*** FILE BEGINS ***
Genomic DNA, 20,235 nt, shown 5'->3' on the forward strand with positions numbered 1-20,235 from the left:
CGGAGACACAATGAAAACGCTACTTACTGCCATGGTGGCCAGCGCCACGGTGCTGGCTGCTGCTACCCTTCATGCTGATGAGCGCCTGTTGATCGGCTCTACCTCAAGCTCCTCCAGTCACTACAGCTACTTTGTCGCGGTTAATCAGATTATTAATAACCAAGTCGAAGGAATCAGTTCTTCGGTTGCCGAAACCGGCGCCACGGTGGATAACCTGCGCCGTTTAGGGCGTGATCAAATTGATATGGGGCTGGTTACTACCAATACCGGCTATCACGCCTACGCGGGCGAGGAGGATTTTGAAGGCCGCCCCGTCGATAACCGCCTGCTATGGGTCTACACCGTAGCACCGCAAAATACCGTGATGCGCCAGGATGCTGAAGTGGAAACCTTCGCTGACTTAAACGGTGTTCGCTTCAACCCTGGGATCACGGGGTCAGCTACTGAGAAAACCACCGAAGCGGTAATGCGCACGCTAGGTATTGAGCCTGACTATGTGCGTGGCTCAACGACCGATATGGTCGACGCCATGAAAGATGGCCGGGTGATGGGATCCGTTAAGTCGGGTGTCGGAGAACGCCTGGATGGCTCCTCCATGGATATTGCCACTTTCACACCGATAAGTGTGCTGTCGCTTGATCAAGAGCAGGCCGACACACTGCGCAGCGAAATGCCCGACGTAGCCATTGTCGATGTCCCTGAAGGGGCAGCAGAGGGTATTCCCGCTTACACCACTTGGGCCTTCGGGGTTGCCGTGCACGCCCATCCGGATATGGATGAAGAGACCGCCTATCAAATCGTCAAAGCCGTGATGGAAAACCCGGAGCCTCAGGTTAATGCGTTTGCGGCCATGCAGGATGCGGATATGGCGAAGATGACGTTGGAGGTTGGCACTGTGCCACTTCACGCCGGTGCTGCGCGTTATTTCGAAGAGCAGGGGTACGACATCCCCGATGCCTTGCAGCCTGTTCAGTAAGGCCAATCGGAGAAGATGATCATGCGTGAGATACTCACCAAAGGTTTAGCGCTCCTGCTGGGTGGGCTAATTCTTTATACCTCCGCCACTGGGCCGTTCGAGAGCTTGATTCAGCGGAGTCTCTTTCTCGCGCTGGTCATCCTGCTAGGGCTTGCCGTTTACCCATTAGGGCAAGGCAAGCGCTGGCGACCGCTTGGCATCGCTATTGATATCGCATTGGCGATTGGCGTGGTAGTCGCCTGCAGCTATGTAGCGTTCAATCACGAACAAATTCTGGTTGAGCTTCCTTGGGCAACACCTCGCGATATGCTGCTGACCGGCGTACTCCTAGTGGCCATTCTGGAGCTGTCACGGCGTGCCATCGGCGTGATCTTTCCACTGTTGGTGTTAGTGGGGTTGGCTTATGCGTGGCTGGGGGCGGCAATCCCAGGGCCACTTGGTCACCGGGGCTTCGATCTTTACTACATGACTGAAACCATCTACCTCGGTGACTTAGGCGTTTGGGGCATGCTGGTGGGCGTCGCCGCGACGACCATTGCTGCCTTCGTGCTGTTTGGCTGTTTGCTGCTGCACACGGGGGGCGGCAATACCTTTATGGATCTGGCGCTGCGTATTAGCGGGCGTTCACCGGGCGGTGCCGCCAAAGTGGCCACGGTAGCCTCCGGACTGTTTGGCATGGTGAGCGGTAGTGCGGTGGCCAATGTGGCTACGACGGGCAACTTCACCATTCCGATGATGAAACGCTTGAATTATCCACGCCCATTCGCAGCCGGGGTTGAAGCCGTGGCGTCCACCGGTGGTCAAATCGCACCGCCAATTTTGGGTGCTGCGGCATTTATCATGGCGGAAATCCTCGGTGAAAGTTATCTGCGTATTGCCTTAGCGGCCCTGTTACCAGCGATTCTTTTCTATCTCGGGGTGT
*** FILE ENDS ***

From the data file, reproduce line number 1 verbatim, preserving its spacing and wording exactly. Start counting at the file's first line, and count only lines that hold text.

Genomic DNA, 20,235 nt, shown 5'->3' on the forward strand with positions numbered 1-20,235 from the left: